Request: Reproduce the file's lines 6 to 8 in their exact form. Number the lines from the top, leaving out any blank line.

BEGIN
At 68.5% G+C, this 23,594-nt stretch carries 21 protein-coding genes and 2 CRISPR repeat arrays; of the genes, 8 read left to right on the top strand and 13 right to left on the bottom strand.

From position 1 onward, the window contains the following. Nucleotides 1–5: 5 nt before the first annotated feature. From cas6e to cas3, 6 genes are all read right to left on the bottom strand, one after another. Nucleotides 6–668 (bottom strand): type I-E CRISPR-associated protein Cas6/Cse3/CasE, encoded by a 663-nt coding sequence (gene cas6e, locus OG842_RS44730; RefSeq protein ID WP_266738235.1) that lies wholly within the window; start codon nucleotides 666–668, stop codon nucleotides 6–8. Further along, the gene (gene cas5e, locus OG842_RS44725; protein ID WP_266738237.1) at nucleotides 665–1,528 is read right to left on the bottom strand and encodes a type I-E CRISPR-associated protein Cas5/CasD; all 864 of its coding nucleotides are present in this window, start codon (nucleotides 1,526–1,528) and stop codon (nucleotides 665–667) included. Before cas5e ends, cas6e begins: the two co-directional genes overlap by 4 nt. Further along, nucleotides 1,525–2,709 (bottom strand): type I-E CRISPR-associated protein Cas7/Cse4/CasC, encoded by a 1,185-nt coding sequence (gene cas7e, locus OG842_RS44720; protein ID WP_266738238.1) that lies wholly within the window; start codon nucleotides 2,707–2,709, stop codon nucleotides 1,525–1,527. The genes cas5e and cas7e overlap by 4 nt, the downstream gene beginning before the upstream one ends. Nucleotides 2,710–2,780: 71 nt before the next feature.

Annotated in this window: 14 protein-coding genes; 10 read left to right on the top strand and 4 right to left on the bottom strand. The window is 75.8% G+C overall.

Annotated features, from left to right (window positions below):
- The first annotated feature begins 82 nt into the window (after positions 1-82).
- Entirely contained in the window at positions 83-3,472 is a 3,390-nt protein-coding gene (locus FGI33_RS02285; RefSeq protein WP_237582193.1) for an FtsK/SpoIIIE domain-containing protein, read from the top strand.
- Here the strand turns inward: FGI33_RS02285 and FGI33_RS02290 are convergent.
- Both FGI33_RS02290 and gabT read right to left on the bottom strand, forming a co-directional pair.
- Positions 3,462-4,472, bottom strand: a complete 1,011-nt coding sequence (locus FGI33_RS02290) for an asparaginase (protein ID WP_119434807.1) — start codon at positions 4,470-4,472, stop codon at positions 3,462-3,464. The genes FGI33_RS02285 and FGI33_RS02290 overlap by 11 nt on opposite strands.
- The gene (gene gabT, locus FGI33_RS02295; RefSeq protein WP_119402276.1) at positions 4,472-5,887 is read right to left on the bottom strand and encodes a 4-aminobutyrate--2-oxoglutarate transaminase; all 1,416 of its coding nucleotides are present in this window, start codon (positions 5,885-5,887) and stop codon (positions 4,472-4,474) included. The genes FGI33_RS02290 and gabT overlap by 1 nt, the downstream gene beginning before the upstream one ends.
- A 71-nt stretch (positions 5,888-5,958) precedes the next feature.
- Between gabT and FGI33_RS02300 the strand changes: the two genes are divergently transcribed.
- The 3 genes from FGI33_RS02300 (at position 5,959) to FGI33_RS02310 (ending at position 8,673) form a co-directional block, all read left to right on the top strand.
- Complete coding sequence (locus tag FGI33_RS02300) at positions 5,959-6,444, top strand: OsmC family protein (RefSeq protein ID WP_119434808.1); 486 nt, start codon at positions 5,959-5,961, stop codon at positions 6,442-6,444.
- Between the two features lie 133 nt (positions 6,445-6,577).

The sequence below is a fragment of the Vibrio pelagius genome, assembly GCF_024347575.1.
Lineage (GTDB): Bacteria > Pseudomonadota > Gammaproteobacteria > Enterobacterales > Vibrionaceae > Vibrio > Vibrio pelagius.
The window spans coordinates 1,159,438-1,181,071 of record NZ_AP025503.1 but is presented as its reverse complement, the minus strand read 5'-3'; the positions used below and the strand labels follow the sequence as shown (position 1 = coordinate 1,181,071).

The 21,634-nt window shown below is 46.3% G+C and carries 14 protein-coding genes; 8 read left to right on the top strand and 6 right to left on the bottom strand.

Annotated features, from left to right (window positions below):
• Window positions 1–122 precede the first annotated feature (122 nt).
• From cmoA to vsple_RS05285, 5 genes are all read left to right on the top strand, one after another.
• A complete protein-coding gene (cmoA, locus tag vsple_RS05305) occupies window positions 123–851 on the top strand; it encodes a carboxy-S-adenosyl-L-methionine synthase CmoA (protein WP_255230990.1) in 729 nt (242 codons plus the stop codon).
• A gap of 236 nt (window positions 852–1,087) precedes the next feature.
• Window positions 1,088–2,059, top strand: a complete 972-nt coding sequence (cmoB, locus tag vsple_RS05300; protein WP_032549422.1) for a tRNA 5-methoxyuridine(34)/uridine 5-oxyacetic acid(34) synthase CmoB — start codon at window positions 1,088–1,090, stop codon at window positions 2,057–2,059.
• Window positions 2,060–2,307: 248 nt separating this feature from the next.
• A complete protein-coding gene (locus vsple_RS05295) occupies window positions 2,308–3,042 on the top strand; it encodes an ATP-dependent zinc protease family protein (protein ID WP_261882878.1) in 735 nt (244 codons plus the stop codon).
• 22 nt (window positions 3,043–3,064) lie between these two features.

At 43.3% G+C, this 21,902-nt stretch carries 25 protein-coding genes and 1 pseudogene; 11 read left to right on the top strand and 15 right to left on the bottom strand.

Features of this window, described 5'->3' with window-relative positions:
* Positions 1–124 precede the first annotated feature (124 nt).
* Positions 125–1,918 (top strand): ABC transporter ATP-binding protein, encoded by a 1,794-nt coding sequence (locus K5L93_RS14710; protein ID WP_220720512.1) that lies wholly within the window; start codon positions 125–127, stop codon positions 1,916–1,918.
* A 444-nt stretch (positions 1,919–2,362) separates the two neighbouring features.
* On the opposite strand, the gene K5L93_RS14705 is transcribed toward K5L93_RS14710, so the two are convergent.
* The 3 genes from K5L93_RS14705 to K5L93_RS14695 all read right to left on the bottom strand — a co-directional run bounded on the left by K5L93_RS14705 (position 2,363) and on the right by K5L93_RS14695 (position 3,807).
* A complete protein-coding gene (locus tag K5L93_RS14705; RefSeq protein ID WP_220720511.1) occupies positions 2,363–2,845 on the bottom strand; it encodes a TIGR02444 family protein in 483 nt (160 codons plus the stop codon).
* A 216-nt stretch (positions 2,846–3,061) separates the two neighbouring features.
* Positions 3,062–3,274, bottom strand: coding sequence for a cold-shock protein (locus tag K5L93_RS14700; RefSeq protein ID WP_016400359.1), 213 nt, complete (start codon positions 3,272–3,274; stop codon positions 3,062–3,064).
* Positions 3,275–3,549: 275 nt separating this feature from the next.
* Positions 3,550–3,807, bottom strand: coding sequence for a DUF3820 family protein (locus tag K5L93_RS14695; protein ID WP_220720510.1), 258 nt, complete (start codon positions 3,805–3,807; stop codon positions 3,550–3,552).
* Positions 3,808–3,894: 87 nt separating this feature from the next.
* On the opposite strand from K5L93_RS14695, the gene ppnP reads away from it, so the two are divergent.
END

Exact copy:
- Entirely contained in the window at positions 83-3,472 is a 3,390-nt protein-coding gene (locus FGI33_RS02285; RefSeq protein WP_237582193.1) for an FtsK/SpoIIIE domain-containing protein, read from the top strand.
- Here the strand turns inward: FGI33_RS02285 and FGI33_RS02290 are convergent.
- Both FGI33_RS02290 and gabT read right to left on the bottom strand, forming a co-directional pair.